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RE: any junior positions?



Cynthia is correct in her assesment of COBOL and mainframe people.
Gartner came out with a statistic that stated 15% of all legacy
developers cannot make the jump to OO.  Having said that, we are
successfully training development teams in the technology migration
every day from COBOL to Java.  The key is learning OO principals not
Java syntax.  The most successfull clients we have bring one of our
mentors on site for a few weeks after the training is done.  

-----Original Message-----
From: Alfreda Duffin [mailto:Aduffin@stratixcorp.com]
Sent: Thursday, July 05, 2001 1:25 PM
To: 'Cynthia Jeness'; ajug-members@ajug.org
Subject: RE: any junior positions?


What is your experience as a programmer?? None? It's wrong to say that
retraining COBOL programmers is "problematic". What type of training did
you
give them? Maybe it just wasn't done properly.

You say you taught computer science, just what did that entail? Did you
provide actual real-world problems that your students had to resolve?
Did
your students have to install and maintain their own software on their
own
laptops? Did they have to use MS Project or some other tool to manage
their
projects? Did your school have a leading-edge system? I could go on and
on,
but maybe it just depends on what school one attends. I don't think you
can
equate everyone's education to being the same.

Years of experience, even in the same task, brings you new ways to do
the
same tasks, so you are still learning. That's also another advantage of
working for different companies. I don't think one should jump around
either, but, if that's the trend and acceptable at the time, why pass up
good opportunities?

OK, well I got that all off my chest. Have a good day. 

-----Original Message-----
From: Cynthia Jeness [mailto:cj@goldencode.com]
Sent: Thursday, July 05, 2001 12:09 PM
To: ajug-members@ajug.org
Subject: any junior positions?


Based on my experience as a hiring manager, I have enumerated my
thoughts
below.   These comments relate to hiring full-time employees and not
contractors.   We generally did not employee contractors because we
wanted a
long-term commitment from our employees.  Also, there are always
exceptions
to
every rule; however, it may be difficult to determine the "exceptional"
person
in an interview situation.

1.  When it is difficult to find programmers, then we used every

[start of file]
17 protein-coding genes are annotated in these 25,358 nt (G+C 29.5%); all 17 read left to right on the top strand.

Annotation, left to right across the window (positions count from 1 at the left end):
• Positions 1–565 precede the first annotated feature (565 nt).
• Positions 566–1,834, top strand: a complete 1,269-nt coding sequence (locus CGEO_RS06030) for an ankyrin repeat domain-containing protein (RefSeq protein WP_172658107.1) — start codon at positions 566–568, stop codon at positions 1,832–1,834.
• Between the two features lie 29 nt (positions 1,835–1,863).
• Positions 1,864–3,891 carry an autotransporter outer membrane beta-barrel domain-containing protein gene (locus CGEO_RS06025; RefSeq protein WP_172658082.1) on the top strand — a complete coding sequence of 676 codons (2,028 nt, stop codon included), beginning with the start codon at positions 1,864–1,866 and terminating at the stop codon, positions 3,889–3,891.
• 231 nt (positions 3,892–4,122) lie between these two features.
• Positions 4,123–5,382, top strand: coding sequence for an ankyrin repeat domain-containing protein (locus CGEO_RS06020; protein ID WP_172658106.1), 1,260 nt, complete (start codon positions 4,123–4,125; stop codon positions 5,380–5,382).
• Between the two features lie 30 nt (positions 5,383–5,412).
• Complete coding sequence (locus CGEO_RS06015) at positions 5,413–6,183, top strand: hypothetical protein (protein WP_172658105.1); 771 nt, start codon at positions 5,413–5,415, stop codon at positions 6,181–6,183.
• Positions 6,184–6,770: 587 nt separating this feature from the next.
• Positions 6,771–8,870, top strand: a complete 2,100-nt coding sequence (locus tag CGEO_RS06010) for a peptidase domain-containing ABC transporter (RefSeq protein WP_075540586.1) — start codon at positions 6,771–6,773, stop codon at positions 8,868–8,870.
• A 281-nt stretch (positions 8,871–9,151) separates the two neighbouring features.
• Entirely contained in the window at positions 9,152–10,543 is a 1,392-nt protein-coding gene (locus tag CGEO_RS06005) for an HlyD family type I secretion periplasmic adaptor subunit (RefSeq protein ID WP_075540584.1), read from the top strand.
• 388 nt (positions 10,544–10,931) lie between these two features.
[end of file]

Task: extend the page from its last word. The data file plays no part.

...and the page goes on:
resource
available including recruiters.
2.  When programmers are abundant, then we would use recruiters much
less.
It
is not a function of whether recruiters are good or bad, it is just
economics.
If you get an employee through a recruiter then you pay a large fee:
20-25%
of
first year salary.  We would normally require  the employee to be liable
for
a
pro rata share of the fee if  he quit before 6 months.  If an employee
is
unhappy with our situation, then this liability may force him to stay
and
this
may result in a poor work product.
3.  In terms of experience, I consider C++ and Java basically equivalent
if
on
the job.  I do not consider experience in school as equivalent to on the
job
experience.  I have taught computer science in a university setting and
feel
that that work and school are too different.  I would not dismiss what
someone
has done in school, but I would weight it less.   At the same time,
there
are
certain advantages to hiring directly out of school which may outweigh
the
lack
of experience.  For example, consistent programming standard were very
important in our team-oriented environment.  An experienced employee was
not
always willing to accept these standards while someone fresh out of
school
generally would.
Mainframe Cobol experience is also problematic.  There are some really
excellent mainframe programmers who transition to the O-O world and make
great
programmers.  However, I again think that the two environments are very
different.    I worked at a company where we tried to transition 12
mid-tier
Cobol programmers to C++ and the PC environment.  Of the 12, only 2
actually
made the transition.  We invested a lot of time and effort in the
re-training
process and we really wanted the Cobol guys to succeed.   In terms of
length
of
experience, I think that once you hit about 5 years, then additional
experience
may not help a lot especially if it is doing the same type of task.
4.  In terms of job hopping, regardless of the economic times, I would
always
favor people who stayed at a job longer.

Because of the economy, it is just difficult to break into the IT world
now.
Things will get better, but it will take awhile.  In the meantime, I
would
recommend sending your resume directly to the personnel office of as
many
companies as you can.

Cynthia Jeness